The Beatles did it; Radiohead did it; even Duran Duran did it- although it proved to be beyond The Kinks, Oasis and Robbie Williams. The chimera of the ages for artists, that of conquering America, has occasionally infected cricket, too. A combination of dreamers, chancers and fools have, in the past, attempted to dispel the notion that the game is beyond the comprehension of Americans, and now a businessman called Jay Mir, from an organisation called the American Sports and Entertainment Group, believes he can succeed where others, including most recently Allen Stanford, have failed.
Taking his cue from the success of the Indian Premier League template, and having absorbed all the right lessons about the importance of hype over substance, Mir intends to organise an American Premier League of Twenty20 cricket in New York in October. The games will be played at the stadium of a minor league baseball team, the Staten Island Yankees, and he has signed up Sir Richard Hadlee as his principal ambassador, various retired players, including former England internationals Graeme Hick and Adam Hollioake, and some disaffected and out-of-pocket players from the struggling Indian Cricket League.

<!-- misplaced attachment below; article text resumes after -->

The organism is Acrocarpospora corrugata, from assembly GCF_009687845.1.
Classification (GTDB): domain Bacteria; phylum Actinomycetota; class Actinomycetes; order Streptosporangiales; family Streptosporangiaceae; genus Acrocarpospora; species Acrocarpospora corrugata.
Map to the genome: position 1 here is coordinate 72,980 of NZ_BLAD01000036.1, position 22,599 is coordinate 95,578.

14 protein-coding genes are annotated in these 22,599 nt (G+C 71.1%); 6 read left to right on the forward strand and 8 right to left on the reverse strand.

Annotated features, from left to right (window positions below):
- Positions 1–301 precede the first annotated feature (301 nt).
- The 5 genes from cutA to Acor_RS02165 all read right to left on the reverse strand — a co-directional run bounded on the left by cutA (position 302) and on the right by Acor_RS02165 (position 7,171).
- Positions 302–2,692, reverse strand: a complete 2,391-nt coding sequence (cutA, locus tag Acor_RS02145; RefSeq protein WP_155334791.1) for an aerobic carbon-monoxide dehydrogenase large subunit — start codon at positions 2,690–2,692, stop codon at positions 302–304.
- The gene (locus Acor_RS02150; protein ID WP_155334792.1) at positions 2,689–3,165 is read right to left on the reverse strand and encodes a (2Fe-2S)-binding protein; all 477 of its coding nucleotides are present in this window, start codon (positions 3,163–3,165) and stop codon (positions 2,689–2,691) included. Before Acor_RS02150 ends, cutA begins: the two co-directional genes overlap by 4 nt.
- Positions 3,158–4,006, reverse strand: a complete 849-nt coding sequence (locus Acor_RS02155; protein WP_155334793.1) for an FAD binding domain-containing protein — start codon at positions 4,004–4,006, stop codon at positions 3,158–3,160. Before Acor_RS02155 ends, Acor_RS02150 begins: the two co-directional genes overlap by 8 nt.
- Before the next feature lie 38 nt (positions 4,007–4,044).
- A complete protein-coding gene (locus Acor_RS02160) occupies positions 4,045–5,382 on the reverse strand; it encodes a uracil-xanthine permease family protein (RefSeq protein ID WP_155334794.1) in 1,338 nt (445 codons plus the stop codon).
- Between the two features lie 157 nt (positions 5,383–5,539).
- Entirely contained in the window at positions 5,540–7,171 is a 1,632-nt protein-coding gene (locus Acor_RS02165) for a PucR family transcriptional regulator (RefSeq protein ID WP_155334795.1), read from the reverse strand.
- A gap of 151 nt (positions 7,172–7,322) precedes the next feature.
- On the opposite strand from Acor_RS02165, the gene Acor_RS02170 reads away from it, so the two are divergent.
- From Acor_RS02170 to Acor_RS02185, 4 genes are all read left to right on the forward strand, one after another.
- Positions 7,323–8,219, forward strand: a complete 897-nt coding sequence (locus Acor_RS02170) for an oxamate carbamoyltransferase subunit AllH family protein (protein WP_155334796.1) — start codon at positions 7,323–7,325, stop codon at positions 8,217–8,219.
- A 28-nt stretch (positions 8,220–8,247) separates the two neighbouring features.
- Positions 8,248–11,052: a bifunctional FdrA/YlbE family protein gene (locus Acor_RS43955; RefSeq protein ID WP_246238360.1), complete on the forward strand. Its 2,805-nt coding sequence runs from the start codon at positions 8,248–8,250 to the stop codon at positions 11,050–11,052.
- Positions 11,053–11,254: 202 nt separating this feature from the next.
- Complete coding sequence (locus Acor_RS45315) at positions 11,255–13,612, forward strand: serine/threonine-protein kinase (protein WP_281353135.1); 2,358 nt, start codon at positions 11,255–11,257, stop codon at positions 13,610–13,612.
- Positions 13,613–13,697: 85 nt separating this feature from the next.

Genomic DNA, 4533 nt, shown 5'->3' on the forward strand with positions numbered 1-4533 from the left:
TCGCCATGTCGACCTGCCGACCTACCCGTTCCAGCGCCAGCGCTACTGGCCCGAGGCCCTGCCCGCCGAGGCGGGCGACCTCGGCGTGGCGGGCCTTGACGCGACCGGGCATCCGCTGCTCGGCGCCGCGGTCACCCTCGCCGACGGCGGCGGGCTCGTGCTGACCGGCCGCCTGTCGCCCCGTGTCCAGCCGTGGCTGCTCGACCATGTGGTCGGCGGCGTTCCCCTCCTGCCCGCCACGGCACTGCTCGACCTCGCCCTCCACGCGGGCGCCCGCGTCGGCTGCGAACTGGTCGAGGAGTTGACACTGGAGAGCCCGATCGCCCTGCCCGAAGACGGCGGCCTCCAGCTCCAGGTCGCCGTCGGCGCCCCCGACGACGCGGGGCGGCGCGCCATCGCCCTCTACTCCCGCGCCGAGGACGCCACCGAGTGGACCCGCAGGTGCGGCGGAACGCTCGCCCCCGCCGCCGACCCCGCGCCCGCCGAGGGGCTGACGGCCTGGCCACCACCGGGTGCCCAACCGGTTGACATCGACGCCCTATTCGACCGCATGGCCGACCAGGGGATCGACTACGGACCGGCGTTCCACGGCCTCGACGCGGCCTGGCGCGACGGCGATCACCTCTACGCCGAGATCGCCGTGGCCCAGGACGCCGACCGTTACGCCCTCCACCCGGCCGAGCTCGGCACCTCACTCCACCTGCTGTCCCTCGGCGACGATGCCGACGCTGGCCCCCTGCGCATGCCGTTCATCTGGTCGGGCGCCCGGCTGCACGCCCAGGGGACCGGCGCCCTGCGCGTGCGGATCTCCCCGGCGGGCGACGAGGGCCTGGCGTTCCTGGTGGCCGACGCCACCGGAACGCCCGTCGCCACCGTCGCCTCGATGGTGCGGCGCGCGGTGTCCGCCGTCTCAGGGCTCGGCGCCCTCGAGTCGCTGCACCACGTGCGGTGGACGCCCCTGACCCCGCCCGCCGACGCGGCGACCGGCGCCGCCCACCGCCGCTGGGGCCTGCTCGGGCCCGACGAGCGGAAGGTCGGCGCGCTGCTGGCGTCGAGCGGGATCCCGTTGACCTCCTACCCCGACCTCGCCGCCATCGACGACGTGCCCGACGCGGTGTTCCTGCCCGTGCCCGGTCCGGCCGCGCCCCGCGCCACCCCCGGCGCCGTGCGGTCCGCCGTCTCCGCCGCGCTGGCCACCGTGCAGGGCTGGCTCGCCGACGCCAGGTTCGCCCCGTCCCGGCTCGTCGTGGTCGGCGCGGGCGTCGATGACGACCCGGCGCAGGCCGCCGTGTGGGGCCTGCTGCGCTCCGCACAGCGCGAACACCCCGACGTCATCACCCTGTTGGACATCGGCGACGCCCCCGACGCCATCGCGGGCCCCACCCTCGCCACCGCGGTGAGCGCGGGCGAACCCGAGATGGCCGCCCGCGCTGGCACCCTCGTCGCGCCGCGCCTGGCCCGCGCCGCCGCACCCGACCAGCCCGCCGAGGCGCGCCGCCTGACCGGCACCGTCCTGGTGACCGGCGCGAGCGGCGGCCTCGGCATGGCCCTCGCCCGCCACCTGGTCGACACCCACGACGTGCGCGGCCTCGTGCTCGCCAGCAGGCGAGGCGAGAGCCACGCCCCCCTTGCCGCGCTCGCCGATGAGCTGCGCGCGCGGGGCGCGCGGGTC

According to Mir, ‘the potential is massive’ and ‘the response so far has been phenomenal…much like our slogan “A Cricket Revolution in America”’. The response of the International Cricket Council has been much more muted, however, and based along similar lines as its reaction to the ICL: the embryonic American league remains very much outside of the official orbit and the threat of sanctions applies to anybody from within the game brave enough or foolish enough to get involved.
Only a year ago, welcoming the Stanford enterprise, Giles Clarke, the Chairman of the England and Wales Cricket Board, described the American market as ‘one we have to see if we can develop.’ Exploitation is fine, then, as long as the ECB or other official organisations are doing the exploiting. But, really, the ICC need not lose any sleep over Mir’s enterprise: it may catch on amongst the South Asian and Caribbean immigrant populations of New York- which are, of course, significant- but there is no chance of the game infiltrating mainstream America.